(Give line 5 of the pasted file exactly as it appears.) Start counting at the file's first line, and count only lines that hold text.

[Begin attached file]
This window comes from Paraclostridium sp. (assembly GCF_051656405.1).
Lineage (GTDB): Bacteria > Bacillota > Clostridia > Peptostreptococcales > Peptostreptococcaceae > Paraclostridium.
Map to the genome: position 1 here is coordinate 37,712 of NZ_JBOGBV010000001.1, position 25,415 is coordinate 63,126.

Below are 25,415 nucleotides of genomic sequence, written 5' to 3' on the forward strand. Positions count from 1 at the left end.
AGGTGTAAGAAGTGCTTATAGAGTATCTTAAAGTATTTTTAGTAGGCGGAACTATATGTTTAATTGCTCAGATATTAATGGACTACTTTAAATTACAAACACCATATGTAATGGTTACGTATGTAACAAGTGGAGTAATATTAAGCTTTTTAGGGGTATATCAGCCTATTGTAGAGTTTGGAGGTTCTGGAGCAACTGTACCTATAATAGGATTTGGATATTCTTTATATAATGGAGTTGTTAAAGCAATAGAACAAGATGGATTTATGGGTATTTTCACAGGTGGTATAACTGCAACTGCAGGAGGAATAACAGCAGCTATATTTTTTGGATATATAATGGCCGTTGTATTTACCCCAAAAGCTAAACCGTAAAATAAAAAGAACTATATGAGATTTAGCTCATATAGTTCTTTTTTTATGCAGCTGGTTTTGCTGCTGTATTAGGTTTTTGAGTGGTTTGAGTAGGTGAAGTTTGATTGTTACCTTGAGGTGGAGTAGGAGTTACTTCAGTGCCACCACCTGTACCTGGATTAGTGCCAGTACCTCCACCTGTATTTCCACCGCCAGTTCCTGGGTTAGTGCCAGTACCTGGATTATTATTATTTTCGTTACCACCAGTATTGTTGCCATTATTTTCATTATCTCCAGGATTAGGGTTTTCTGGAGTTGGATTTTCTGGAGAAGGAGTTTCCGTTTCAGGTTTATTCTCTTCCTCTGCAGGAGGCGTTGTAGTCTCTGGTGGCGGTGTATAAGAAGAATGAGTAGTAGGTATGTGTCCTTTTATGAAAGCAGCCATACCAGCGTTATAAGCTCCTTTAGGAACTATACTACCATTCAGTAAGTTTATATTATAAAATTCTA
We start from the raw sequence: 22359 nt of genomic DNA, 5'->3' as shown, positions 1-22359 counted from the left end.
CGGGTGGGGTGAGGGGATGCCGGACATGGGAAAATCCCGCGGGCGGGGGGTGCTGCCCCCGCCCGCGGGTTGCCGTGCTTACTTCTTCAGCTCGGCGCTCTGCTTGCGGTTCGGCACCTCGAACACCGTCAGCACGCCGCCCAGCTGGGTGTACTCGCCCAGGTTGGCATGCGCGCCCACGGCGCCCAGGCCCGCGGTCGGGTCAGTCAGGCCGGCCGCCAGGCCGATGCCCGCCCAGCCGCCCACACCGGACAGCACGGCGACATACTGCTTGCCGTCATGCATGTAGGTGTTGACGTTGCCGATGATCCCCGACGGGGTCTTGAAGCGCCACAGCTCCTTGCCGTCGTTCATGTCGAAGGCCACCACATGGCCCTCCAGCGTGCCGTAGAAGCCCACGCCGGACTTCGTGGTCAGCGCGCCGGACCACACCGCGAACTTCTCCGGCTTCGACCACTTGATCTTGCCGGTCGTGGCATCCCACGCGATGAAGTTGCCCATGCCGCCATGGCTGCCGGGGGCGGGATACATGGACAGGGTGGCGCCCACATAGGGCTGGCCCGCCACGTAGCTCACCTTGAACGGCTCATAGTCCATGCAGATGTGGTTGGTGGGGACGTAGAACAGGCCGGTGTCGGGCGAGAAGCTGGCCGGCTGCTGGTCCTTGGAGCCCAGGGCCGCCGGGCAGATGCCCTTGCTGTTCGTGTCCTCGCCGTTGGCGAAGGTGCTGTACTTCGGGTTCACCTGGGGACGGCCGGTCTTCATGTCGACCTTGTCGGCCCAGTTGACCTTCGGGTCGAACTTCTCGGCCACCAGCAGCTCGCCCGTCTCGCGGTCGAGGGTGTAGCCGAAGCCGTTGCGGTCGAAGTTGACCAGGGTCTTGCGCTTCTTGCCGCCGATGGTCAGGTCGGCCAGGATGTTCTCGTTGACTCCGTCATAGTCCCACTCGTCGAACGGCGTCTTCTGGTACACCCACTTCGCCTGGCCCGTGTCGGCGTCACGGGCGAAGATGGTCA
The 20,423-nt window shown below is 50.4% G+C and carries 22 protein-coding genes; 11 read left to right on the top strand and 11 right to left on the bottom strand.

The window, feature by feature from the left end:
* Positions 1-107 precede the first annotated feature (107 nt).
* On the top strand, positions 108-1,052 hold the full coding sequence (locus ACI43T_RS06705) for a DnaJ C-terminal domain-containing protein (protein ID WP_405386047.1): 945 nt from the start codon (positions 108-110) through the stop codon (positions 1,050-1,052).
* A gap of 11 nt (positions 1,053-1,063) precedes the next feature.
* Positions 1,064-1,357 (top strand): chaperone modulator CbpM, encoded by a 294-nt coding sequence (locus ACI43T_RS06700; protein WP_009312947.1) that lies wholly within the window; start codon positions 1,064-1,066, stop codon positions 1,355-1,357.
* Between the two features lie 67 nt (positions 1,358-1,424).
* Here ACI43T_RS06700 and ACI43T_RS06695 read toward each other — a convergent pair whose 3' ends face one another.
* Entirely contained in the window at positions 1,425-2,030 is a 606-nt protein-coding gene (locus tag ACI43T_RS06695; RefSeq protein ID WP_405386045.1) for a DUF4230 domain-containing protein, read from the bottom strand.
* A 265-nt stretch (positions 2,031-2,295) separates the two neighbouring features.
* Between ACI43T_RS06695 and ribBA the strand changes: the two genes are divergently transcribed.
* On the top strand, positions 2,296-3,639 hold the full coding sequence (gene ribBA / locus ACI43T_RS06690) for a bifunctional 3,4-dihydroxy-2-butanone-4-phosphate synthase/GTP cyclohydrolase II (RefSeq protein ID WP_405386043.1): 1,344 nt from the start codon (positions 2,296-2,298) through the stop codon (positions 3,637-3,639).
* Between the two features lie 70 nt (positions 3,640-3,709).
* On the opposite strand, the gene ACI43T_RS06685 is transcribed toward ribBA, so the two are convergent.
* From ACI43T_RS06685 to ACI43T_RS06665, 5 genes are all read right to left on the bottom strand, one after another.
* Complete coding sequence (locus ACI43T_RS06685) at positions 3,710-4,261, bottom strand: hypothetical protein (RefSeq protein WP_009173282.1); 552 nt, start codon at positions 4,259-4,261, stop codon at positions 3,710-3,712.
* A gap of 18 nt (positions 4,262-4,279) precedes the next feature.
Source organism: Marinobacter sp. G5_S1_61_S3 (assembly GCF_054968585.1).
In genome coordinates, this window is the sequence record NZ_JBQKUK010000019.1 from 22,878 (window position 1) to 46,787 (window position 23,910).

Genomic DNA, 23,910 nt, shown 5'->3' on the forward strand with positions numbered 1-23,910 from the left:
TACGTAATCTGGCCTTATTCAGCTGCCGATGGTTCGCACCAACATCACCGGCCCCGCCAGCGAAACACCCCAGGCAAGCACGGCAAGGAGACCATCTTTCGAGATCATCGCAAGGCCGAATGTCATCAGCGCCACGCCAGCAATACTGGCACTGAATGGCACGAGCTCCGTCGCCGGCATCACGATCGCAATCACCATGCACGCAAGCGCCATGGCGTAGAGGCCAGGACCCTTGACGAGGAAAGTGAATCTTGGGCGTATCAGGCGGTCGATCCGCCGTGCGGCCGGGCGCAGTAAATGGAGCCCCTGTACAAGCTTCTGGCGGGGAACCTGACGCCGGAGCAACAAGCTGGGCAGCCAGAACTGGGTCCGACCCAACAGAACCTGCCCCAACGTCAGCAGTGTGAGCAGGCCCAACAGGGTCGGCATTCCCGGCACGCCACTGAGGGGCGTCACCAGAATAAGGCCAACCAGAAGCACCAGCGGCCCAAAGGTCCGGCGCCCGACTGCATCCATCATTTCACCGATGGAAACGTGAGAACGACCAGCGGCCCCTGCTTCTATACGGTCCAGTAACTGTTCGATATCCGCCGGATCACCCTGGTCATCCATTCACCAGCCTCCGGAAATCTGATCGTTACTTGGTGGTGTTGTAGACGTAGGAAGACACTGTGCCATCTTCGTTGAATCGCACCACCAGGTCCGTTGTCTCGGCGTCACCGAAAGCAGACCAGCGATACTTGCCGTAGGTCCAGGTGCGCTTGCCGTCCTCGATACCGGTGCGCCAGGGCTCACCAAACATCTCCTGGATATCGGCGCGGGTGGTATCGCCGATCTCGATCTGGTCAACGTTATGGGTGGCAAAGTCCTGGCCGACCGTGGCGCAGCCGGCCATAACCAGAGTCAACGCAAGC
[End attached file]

AGGTGTAAGAAGTGCTTATAGAGTATCTTAAAGTATTTTTAGTAGGCGGAACTATATGTTTAATTGCTCAGATATTAATGGACTACTTTAAATTACAAACACCATATGTAATGGTTACGTATGTAACAAGTGGAGTAATATTAAGCTTTTTAGGGGTATATCAGCCTATTGTAGAGTTTGGAGGTTCTGGAGCAACTGTACCTATAATAGGATTTGGATATTCTTTATATAATGGAGTTGTTAAAGCAATAGAACAAGATGGATTTATGGGTATTTTCACAGGTGGTATAACTGCAACTGCAGGAGGAATAACAGCAGCTATATTTTTTGGATATATAATGGCCGTTGTATTTACCCCAAAAGCTAAACCGTAAAATAAAAAGAACTATATGAGATTTAGCTCATATAGTTCTTTTTTTATGCAGCTGGTTTTGCTGCTGTATTAGGTTTTTGAGTGGTTTGAGTAGGTGAAGTTTGATTGTTACCTTGAGGTGGAGTAGGAGTTACTTCAGTGCCACCACCTGTACCTGGATTAGTGCCAGTACCTCCACCTGTATTTCCACCGCCAGTTCCTGGGTTAGTGCCAGTACCTGGATTATTATTATTTTCGTTACCACCAGTATTGTTGCCATTATTTTCATTATCTCCAGGATTAGGGTTTTCTGGAGTTGGATTTTCTGGAGAAGGAGTTTCCGTTTCAGGTTTATTCTCTTCCTCTGCAGGAGGCGTTGTAGTCTCTGGTGGCGGTGTATAAGAAGAATGAGTAGTAGGTATGTGTCCTTTTATGAAAGCAGCCATACCAGCGTTATAAGCTCCTTTAGGAACTATACTACCATTCAGTAAGTTTATATTATAAAATTCTA